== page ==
Concanavalin A (Con A) affinity chromatography is the standard procedure to separate cholesterol nucleating biliary proteins from lipids and pigment. We observed that even after extensive washing following application of bile, lipid contaminants remain. We have determined the contribution of lipid contamination to cholesterol nucleation and assessed a modified procedure to remove lipids from the column. Human gallbladder bile was spiked with [3H]cholesterol and [14C]phospholipid and applied to two sets of Con A- Sepharose columns. One column was washed in the usual manner with Tris-HCl buffer and the other with buffer containing 10 mM taurocholate prior to eluting bound glycoproteins with α-D-methylmannopyranoside. Eluted proteins were added to heated abnormal bile at a final concentration of 250 μg/ml to study the effect on cholesterol nucleation. A separate aliquot (20 μl) of the protein solutions was counted for radioactivity. Cholesterol nucleating activity was less in samples from columns washed with 10 mM taurocholate than in samples from columns not washed with the bile salt. Lipid radioactivity was associated with Con A-binding proteins prepared without taurocholate, but not in those prepared with taurocholate wash. Light microscopy revealed the presence of cholesterol microcrystals and vesicles in some Con A-binding protein preparations prepared without a taurocholate wash. However, pellets from ultracentrifuged Con A preparations prepared without a bile salt wash revealed cholesterol crystals in all samples (n = 6). Washing with taurocholate did not affect recovery of protein mass and appearance of bands on SDS-PAGE gel showed an identical pattern in the two groups. This modified procedure to prepare potential nucleating proteins from gallbladder bile should eliminate erroneous results that may arise due to lipid contamination.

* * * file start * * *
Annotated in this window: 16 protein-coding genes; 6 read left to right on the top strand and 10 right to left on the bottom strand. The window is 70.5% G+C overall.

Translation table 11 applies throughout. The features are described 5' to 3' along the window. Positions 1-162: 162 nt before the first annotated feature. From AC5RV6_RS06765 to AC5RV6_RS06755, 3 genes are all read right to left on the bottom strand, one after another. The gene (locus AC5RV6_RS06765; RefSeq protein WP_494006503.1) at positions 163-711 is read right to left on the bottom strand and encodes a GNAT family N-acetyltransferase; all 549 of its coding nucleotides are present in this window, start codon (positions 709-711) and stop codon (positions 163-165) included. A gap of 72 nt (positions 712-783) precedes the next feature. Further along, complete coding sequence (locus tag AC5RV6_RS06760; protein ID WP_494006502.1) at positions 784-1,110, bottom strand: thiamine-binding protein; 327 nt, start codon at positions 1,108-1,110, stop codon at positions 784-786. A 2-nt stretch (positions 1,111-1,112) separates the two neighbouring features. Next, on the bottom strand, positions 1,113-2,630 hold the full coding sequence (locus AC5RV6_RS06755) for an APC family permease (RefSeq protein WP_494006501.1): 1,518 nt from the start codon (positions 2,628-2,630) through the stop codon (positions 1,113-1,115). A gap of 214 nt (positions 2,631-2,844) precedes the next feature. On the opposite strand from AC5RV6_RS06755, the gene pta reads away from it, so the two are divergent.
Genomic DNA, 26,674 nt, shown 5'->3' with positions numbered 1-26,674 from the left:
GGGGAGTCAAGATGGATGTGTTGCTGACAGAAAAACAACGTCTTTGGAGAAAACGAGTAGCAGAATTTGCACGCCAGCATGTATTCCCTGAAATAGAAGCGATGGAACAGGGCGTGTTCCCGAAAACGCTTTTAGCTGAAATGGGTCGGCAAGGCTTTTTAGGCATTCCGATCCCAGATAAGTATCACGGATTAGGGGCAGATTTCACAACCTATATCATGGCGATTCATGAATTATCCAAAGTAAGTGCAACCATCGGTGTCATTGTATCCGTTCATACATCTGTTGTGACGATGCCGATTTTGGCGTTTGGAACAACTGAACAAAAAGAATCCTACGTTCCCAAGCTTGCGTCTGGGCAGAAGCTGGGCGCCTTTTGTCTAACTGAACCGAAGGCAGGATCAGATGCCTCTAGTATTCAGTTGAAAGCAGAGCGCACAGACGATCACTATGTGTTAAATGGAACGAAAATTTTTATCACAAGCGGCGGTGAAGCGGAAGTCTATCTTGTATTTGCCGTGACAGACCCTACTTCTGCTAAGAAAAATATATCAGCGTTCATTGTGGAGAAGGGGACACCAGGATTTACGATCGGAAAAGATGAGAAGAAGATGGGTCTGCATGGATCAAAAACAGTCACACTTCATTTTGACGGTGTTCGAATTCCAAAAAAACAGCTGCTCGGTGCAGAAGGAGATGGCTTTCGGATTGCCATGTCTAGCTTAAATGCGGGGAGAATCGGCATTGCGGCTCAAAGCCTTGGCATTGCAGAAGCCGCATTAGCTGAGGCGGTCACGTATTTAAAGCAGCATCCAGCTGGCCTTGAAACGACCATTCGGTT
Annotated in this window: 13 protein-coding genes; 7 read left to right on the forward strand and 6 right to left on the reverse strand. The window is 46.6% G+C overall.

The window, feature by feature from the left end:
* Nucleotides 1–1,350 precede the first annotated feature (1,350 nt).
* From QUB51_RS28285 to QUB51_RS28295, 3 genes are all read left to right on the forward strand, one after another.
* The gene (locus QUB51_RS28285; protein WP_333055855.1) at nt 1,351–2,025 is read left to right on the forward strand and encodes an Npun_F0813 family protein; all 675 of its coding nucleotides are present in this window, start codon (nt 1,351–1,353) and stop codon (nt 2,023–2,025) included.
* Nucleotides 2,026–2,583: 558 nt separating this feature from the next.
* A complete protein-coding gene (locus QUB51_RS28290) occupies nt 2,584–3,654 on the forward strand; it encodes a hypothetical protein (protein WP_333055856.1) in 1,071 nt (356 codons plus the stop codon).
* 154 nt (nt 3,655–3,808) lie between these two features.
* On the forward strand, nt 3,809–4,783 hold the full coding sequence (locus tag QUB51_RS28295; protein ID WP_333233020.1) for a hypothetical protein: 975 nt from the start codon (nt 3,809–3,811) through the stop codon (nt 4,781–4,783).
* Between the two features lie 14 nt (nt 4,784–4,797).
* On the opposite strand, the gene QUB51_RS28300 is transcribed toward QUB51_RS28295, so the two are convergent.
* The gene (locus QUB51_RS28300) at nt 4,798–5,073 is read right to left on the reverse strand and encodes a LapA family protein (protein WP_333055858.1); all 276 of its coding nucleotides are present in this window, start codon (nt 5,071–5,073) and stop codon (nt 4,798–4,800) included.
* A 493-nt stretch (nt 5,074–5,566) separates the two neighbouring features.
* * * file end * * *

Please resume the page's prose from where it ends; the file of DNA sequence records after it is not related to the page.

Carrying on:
|Number of pages||9|
|Journal||Journal of lipid research|
|State||Published - 1995|
- biliary proteins
- cholesterol nucleation
- concanavalin A affinity chromatography